A drunken middle-aged woman once said to me, “Do you show, or do you grow?”
Feeling uncomfortable revealing the details of my penis’s two states of fluctuation, I declined to give this woman an answer. Apparently Jimi Hendrix did both. Why the Good Lord felt Hendrix had to have two incredible blessings is beyond me. I’ve always comforted my delicate ego by believing that a man can only possess one great human characteristic in his lifetime. But the mere assumption that Mr. Hendrix’s male anatomy supposedly resembled a baby’s arm holding an apple, and the fact that Jimi was one of the most talented rock guitarists of all time, pretty much takes a giant shit on my theory. If this isn’t divine injustice, I’m afraid I don’t know what is.
Purple Haze Records’ third Jimi Hendrix release comes in the form of the now famous ’69 Stockholm concert recordings. The double disc is separated into the both sets that the band performed on that day. The early show, on the first disc, begins with Hendrix exercising his frontman rock banter skills.
“We haven’t played together in about six weeks, so we’re just gonna jam, see what happens tonight…,” Hendrix tells the crowd about his band, the Experience. A strange remark, considering the band had been touring and played two shows the previous evening.
Regardless, the Jimi Hendrix Experience gets off to a rough start with opener “Killing Floor,” struggling through a sloppy, bastardized rendition of the studio version. I get lost in a visual image of Hendrix being fucked up beyond belief as the rest of his band tries to keep up with his improvised self indulgence.
But just as I was about to classify this recording as balls, Jimi and the Experience begin to wail with a genuine intensity. The band begins slamming into “Spanish Castle Music.” Finally, they’re in tune with each other, and it’s as if they could do no wrong. Not even halfway through the song, Hendrix’s fingers seem to explode with power as he rips into an improvised guitar solo.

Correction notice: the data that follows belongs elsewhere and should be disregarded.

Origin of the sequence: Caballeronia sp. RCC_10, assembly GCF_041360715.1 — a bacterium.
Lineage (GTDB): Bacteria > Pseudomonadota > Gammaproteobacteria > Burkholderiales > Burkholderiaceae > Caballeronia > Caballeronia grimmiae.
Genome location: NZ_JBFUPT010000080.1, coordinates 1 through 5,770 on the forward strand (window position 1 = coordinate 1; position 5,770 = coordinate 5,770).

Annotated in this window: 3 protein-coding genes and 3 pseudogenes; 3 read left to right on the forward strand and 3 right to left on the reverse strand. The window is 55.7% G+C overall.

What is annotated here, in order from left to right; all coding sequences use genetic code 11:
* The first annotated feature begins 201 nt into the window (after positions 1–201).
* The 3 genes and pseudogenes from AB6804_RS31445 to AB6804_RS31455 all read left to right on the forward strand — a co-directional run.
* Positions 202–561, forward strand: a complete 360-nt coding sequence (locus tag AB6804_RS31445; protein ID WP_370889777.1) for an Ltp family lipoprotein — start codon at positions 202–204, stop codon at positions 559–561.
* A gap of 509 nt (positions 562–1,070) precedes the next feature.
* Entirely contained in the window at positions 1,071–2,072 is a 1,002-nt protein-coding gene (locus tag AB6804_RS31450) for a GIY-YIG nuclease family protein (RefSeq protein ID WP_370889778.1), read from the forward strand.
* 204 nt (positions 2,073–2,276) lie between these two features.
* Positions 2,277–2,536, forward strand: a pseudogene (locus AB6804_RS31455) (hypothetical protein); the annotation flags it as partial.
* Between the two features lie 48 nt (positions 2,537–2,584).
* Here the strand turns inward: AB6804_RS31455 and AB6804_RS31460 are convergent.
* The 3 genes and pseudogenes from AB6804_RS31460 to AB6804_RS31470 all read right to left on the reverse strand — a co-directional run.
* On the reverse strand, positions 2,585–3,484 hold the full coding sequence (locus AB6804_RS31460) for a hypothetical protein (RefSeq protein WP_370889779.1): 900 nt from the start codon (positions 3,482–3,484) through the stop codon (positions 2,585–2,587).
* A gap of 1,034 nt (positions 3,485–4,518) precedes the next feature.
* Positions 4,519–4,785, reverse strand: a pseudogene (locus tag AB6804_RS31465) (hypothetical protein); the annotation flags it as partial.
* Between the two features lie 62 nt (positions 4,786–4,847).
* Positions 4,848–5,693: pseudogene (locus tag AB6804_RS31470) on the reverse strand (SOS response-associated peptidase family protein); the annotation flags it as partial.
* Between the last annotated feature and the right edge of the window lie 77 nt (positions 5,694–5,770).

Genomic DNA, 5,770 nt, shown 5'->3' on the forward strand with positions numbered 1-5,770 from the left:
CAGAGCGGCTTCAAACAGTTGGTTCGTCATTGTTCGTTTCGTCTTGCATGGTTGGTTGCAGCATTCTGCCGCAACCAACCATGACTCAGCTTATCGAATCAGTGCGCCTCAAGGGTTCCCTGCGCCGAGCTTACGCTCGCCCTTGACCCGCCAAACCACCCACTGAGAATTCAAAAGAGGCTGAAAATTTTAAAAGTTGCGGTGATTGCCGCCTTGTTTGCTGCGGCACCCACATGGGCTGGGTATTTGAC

I was sucked into a trance, a trance that was broken when the next song, “Fire,” came on. The track was rushed and lacked every bit of energy that the song in its original form possesses. Unfortunately the rest of the first CD continues with a “let’s get this over with so we can get high” feeling. Powerful rock songs like “Hey Joe,” and “Voodoo Child (Slight Return)” are unfortunately performed half assed.
The second disc features the band’s later — and overwhelmingly regarded as better — performance that evening. Hendrix converses with the crowd enthusiastically and proceeds to lead the Experience through each song with an animalistic force that can only be summed up as “completely natural.”
The set list from the second show is a bit different than the first. Hendrix and the band rip through a powerful version of “Purple Haze,” do a much better version of “Fire,” and Hendrix strings through his famous rendition of the “The Star Spangled Banner.” This one is cooler, though, simply since it was recorded before Woodstock.
It’s tough for a live recording to translate the same energy that a live show can. But this kind of musical intensity is found only at times on this double-show recording. The majority of the Jimi Hendrix Experiences’ magic is captured on the second disc only.
Now, a confession. I neither show, nor do I grow. Not only does this confession confirm the pathetic size of my own genitalia, it has left me to ponder what my talent/blessing actually is. And I’ve come to the conclusion that If excessive back hair is considered a blessing, than I guess I’m winning.